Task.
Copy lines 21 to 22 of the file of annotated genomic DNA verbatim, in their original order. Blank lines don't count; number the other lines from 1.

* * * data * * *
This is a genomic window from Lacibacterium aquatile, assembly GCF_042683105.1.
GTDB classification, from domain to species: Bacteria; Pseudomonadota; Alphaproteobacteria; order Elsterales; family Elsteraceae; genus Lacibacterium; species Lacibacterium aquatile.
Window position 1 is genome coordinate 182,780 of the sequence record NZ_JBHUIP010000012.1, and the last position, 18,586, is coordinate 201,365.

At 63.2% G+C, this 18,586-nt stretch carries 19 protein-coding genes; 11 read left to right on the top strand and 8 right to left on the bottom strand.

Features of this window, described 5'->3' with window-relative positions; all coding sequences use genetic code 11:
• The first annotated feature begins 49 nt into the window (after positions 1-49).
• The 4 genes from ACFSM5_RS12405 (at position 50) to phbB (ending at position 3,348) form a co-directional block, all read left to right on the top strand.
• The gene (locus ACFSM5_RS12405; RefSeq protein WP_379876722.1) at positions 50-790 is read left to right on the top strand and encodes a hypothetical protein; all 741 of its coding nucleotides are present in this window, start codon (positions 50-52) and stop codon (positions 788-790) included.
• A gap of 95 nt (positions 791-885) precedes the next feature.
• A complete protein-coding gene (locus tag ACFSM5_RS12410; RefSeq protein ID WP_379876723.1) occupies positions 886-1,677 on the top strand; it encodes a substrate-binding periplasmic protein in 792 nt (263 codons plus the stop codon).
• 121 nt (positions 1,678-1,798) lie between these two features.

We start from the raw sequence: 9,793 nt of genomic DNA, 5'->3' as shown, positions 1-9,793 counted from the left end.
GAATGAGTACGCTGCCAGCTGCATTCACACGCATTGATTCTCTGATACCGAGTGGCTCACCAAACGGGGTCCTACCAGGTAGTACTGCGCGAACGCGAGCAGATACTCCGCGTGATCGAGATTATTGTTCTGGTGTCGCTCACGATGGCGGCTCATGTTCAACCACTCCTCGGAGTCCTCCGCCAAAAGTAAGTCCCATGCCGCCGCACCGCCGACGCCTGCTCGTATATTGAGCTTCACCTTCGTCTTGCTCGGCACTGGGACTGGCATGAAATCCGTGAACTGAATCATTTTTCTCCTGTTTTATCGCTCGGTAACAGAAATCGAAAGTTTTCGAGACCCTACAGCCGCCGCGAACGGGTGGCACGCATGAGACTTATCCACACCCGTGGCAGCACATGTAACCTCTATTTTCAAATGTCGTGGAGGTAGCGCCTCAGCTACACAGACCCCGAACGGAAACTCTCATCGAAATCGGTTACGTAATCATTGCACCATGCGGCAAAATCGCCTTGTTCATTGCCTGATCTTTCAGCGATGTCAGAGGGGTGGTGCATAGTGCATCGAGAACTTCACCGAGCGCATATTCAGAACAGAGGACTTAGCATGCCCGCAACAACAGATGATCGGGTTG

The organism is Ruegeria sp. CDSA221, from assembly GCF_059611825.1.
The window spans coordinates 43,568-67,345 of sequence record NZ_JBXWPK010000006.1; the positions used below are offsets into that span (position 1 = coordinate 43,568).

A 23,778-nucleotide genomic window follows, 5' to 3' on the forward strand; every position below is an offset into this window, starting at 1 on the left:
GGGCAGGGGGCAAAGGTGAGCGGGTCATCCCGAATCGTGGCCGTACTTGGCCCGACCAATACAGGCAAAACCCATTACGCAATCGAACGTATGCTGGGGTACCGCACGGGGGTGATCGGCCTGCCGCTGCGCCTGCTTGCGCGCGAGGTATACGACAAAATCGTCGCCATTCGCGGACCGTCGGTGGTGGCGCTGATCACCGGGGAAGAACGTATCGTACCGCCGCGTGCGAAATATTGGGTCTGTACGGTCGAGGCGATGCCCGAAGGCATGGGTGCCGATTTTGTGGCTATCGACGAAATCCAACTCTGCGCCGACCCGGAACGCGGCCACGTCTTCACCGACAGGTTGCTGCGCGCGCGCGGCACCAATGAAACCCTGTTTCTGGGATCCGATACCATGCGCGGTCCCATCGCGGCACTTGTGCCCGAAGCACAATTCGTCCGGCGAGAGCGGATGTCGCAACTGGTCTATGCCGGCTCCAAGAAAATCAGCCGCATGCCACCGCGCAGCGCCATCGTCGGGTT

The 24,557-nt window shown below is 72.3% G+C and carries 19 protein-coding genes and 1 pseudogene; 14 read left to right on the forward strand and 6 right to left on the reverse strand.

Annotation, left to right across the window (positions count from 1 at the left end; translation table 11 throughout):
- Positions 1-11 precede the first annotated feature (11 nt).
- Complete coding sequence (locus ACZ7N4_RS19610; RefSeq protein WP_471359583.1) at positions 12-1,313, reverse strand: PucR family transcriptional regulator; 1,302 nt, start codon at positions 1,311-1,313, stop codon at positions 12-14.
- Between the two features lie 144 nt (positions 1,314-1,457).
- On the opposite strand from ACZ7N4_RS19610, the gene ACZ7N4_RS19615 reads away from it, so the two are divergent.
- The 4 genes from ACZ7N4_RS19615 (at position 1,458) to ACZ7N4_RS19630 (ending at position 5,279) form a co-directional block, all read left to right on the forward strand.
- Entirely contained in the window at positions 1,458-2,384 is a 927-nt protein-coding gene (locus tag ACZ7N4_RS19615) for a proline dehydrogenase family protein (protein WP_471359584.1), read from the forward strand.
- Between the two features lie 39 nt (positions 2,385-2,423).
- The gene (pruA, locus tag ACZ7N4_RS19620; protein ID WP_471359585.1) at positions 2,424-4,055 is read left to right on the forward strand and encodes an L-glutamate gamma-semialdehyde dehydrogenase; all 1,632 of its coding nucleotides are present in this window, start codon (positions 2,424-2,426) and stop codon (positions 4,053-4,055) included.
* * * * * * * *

- Complete coding sequence (locus ACZ7N4_RS19610; RefSeq protein WP_471359583.1) at positions 12-1,313, reverse strand: PucR family transcriptional regulator; 1,302 nt, start codon at positions 1,311-1,313, stop codon at positions 12-14.
- Between the two features lie 144 nt (positions 1,314-1,457).